“The AFL has spoken about it (the booing) now and called for it to stop, so hop

But he had no doubt a significant amount of it was racially motivated.

“Everyone has talked about how outspoken Adam Goodes has been about racial abuse and that’s fair enough from him – why shouldn’t he be?” Dodd said.

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“I’m shocked that he’s copping more abuse because he’s speaking out about it.

“I was at the AFL game between West Coast and the Sydney Swans last weekend and they’re mocking him, laughing at him when he slipped over chasing a defender and booing him every time he got near the ball.

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“For that many people to be booing him it just seems like it’s more of a sheep mentality in some cases – ‘the person next to me is doing it, so I’m going to do it as well’. They’re not really knowing why.

“But I’m also sure some people are doing it because he stands up for what he believes in and they don’t like it. If they’re doing it for that reason, it’s sad.

“If you’re doing it because you don’t like him as a Sydney Swans player and you support the other team, then, so be it, but I read a story that said people are saying they’re doing it because he’s a niggly player and because he dives. Yet other players do that and don’t get the same treatment.

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“They don’t boo them every time they get near the ball, so I’m sure there is more to it than just that they don’t like Adam Goodes as a player. It’s racial abuse to an extent, I believe, for sure. Others are doing it because he’s playing for a rival team and others are just sheep.

“Some people think they’re booing for the support of their team, but some are doing it for the wrong reasons.”

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Dodd said he was frustrated and disappointed to see Goodes treated that way by the crowd.

“I look at the support Lewis Jetta gave Adam Goodes by doing the celebration after he scored and I thought that was great,” Dodd said.

“Some people reckon it antagonises people, but if you look at soccer, every player in the world who scores a goal will do something to celebrate it. Do they get booed when they do that? No, they don’t. It’s part of the game.

“AFL is not renowned for celebrating goals too wildly, but he (Jetta) is proud of where he comes from and who his family are, so good on him for doing it.

“I feel frustration and disappointment when I see how Goodes is treated. It’s almost like we’re going backwards as a sporting nation.

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“The fans aren’t calling out ape noises like you can get in European football, but we don’t want it to go back to being a country that’s going to be known for abusing people on the sporting field because of their beliefs and their race.

“I can say my treatment by crowds, when I was playing, was pretty good. If people were booing me or screaming at me, it was because they didn’t rate me as a player – or I assume so, anyway. I never heard any racial slurs or anything like that.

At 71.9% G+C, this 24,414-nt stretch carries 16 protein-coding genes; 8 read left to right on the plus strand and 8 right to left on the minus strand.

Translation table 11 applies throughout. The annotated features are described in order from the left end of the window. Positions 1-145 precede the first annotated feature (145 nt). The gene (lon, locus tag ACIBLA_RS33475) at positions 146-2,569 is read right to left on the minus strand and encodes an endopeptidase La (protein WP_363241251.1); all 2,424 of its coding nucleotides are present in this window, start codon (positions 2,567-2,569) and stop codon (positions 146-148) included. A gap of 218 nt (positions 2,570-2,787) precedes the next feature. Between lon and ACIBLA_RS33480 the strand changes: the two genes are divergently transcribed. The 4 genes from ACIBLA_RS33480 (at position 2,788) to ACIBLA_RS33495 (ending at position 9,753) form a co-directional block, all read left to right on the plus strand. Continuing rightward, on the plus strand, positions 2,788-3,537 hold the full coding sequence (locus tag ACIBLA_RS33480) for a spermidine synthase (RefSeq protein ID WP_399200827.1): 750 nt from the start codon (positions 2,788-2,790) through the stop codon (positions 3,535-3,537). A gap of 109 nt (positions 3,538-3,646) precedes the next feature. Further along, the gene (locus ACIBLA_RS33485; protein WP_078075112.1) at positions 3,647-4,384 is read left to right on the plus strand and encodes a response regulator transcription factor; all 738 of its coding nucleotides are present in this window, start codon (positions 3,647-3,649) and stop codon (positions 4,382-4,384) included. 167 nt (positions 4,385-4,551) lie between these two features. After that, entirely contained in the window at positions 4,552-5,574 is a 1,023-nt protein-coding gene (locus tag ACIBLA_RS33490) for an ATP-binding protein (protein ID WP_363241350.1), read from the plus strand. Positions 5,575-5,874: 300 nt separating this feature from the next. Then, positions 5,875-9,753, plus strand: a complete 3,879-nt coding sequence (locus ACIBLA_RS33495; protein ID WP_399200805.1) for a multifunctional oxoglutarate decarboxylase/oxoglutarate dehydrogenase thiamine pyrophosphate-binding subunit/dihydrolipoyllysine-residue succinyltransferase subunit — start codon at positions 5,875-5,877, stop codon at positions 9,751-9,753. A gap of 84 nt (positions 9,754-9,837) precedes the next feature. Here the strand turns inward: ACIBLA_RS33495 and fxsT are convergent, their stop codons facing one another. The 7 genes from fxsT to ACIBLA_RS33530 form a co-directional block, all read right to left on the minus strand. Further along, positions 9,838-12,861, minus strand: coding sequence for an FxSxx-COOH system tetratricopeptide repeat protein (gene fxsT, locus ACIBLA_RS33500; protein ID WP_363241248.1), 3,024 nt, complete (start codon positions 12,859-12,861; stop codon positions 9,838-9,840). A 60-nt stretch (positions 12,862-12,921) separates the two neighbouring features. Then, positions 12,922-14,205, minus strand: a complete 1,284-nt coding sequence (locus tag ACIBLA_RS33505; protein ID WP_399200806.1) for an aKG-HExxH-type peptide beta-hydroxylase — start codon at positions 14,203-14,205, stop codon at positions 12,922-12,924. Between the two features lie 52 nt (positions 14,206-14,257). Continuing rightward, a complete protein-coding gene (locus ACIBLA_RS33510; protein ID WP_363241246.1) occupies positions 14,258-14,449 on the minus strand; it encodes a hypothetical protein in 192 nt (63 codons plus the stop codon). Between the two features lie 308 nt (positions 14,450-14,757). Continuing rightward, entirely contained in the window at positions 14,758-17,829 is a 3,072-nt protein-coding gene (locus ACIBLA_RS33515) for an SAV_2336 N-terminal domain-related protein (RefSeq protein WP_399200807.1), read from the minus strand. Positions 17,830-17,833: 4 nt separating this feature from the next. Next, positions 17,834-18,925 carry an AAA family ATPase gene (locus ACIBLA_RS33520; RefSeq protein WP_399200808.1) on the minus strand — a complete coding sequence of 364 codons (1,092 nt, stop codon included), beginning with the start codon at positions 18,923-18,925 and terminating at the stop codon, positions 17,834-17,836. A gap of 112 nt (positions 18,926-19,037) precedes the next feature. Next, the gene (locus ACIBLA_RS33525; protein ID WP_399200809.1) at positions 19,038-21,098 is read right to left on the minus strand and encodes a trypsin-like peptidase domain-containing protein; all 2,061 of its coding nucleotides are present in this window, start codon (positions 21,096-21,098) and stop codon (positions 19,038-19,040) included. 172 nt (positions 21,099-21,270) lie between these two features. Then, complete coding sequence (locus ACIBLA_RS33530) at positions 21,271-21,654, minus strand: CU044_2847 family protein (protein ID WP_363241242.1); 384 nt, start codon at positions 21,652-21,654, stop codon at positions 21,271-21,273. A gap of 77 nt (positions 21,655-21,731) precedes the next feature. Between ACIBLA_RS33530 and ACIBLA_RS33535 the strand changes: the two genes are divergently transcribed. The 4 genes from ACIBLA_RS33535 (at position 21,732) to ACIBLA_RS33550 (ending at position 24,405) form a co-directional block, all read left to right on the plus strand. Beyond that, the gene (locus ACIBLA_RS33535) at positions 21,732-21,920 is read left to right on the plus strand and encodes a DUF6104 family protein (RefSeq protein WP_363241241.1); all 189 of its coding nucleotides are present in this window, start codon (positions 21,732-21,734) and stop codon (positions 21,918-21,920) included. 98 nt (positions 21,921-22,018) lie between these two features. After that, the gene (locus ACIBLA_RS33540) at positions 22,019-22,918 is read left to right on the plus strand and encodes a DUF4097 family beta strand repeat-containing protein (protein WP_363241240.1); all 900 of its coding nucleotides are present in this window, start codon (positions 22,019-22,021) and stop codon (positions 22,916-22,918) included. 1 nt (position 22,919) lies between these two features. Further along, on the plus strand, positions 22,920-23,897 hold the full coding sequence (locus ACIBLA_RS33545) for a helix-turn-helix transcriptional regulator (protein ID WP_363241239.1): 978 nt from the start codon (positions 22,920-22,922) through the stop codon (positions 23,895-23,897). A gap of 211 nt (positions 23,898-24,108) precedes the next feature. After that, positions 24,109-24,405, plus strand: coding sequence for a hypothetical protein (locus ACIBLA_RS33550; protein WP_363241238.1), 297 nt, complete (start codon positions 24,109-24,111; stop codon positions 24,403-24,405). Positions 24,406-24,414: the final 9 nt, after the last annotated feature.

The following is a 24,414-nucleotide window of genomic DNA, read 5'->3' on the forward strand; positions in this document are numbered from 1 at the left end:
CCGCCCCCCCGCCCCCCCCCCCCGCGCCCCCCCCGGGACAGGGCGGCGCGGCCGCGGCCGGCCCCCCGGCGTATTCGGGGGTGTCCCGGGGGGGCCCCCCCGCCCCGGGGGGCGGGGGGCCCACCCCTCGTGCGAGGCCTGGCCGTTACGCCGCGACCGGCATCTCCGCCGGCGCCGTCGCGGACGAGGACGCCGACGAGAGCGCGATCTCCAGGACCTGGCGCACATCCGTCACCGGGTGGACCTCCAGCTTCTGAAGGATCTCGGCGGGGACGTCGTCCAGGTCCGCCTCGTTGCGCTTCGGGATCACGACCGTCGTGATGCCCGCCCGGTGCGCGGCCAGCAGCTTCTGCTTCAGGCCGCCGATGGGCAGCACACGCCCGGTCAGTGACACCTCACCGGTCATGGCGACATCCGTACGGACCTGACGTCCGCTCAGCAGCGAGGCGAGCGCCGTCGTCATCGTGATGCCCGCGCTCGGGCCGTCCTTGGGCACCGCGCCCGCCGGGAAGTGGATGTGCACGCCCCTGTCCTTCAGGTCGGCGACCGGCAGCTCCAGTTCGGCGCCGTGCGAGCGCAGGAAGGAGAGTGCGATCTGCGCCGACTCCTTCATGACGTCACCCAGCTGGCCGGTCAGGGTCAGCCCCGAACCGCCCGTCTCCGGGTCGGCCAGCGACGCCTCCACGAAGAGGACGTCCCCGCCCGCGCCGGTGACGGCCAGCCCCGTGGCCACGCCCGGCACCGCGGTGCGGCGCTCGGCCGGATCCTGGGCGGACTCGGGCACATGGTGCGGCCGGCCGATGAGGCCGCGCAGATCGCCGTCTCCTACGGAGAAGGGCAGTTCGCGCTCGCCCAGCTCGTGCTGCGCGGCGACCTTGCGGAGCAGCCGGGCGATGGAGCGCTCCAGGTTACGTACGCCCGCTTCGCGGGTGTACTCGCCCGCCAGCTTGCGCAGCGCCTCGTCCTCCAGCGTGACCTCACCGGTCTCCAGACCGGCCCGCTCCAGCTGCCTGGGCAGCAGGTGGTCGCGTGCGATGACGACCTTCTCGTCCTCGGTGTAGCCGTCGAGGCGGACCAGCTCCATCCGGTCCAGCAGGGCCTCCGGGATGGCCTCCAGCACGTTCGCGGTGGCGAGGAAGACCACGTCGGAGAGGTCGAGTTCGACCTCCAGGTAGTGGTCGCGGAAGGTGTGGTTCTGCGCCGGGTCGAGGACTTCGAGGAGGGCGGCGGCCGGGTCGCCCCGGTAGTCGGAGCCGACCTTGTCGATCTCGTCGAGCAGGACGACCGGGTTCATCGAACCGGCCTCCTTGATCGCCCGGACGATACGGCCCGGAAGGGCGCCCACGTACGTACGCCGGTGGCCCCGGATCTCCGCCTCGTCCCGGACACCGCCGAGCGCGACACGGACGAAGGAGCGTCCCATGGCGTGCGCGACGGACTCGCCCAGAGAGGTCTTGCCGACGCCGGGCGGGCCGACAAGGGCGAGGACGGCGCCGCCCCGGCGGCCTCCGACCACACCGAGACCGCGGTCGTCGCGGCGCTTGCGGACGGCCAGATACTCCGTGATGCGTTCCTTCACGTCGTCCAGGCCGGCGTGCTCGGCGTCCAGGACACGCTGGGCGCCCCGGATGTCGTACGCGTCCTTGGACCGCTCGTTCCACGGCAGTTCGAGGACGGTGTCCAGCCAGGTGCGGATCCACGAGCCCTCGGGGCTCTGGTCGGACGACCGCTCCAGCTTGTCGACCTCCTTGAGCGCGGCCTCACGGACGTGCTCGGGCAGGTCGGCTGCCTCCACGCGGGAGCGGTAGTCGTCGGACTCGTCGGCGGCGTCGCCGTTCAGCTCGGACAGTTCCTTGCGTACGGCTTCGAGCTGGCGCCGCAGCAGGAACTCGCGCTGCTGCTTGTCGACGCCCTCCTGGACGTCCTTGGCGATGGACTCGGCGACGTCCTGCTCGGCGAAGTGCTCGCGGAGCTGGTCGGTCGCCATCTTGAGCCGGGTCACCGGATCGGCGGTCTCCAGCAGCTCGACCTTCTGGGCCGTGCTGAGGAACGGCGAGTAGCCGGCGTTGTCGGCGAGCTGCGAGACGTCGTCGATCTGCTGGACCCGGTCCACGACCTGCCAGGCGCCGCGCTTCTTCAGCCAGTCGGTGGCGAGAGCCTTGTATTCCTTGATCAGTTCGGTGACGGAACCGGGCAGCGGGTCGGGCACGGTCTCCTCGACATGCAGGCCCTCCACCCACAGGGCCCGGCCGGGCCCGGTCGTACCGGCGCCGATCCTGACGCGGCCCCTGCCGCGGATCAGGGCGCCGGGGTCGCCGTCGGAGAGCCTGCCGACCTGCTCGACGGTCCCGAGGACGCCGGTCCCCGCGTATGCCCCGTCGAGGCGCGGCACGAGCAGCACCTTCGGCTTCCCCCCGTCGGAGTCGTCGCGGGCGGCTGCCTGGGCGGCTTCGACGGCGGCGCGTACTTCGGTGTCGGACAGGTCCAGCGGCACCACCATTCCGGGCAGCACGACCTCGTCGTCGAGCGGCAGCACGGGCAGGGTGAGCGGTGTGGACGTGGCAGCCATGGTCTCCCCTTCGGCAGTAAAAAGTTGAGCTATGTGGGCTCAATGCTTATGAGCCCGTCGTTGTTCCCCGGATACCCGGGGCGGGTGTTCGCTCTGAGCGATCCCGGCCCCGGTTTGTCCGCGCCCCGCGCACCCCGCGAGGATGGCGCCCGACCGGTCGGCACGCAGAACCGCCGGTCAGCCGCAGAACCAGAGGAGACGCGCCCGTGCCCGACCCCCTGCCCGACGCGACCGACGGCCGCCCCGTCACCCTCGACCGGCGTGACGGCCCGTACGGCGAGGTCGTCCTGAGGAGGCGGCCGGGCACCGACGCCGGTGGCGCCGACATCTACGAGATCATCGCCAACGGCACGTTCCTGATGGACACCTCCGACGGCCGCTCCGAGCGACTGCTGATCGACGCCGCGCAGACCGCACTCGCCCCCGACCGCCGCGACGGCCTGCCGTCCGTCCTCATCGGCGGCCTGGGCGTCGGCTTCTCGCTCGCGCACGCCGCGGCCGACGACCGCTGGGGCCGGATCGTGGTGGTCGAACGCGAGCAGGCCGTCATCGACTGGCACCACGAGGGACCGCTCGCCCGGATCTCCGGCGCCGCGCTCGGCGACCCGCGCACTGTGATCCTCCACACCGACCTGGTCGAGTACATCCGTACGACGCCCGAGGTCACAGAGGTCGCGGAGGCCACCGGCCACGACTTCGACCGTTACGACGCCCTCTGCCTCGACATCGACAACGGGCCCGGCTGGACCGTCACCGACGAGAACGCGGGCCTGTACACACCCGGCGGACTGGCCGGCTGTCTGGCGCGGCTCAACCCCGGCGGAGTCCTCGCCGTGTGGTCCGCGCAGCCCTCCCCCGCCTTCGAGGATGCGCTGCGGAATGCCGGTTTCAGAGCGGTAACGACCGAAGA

“The crowds in the A-League were quite good. You expect rivals fans not to like you, it’s part and parcel of the game, but on Sunday at the West Coast-Swans game I could hear the booing extensively.”

Dodd said McMaster would hopefully learn a hard lesson.

“I’ve seen a lot of people come out and support Heidelberg for standing him down from the FFA Cup game,” he said. “I’m pleased about that, because I thought it was a great move by the club.

“Being indigenous, if he was my teammate I wouldn’t want to play with him. I wouldn’t want to be in the same team as him, if that’s how he feels about it.

“I can’t even say it was a heat of the moment comment from him (on Twitter), because it was an ongoing conversation. He tweeted about it quite a lot, so I can’t even defend him by saying it was just a spur of the moment comment.

“I don’t really have an opinion on what should happen to him. He’ll probably cop it in the street and on the field. You reap what you sew.”

Dodd said he hoped to see Goodes go out as the champion player that he is – by playing on until he rightfully decides his playing time is up.

“I want him to keep playing,” Dodd said. “As a player, he’s been a great servant for the game. He’s a Brownlow Medallist and he’s won premierships, so it would be a tragedy if he was to retire on this note.

“The playing career he’s had, he certainly deserves a lot more respect and a proper send-off when he retires.

“Looking at the support he’s got from his club and his teammates and other codes, it’s been fantastic. From that perspective, and the media, it’s been brilliant.

“I’m sure he’s getting the support he needs and the time off he needs. Hopefully, he can re-focus and come back and finish the game on a high.

“The AFL has spoken about it (the booing) now and called for it to stop, so hopefully it does. You would like to think people question themselves and come to the conclusion that it’s not the right thing to do.

“Supporters are going to boo players – that’s a part of footy – but don’t do it for the wrong reason. Don’t do it because he speaks out about racism.”

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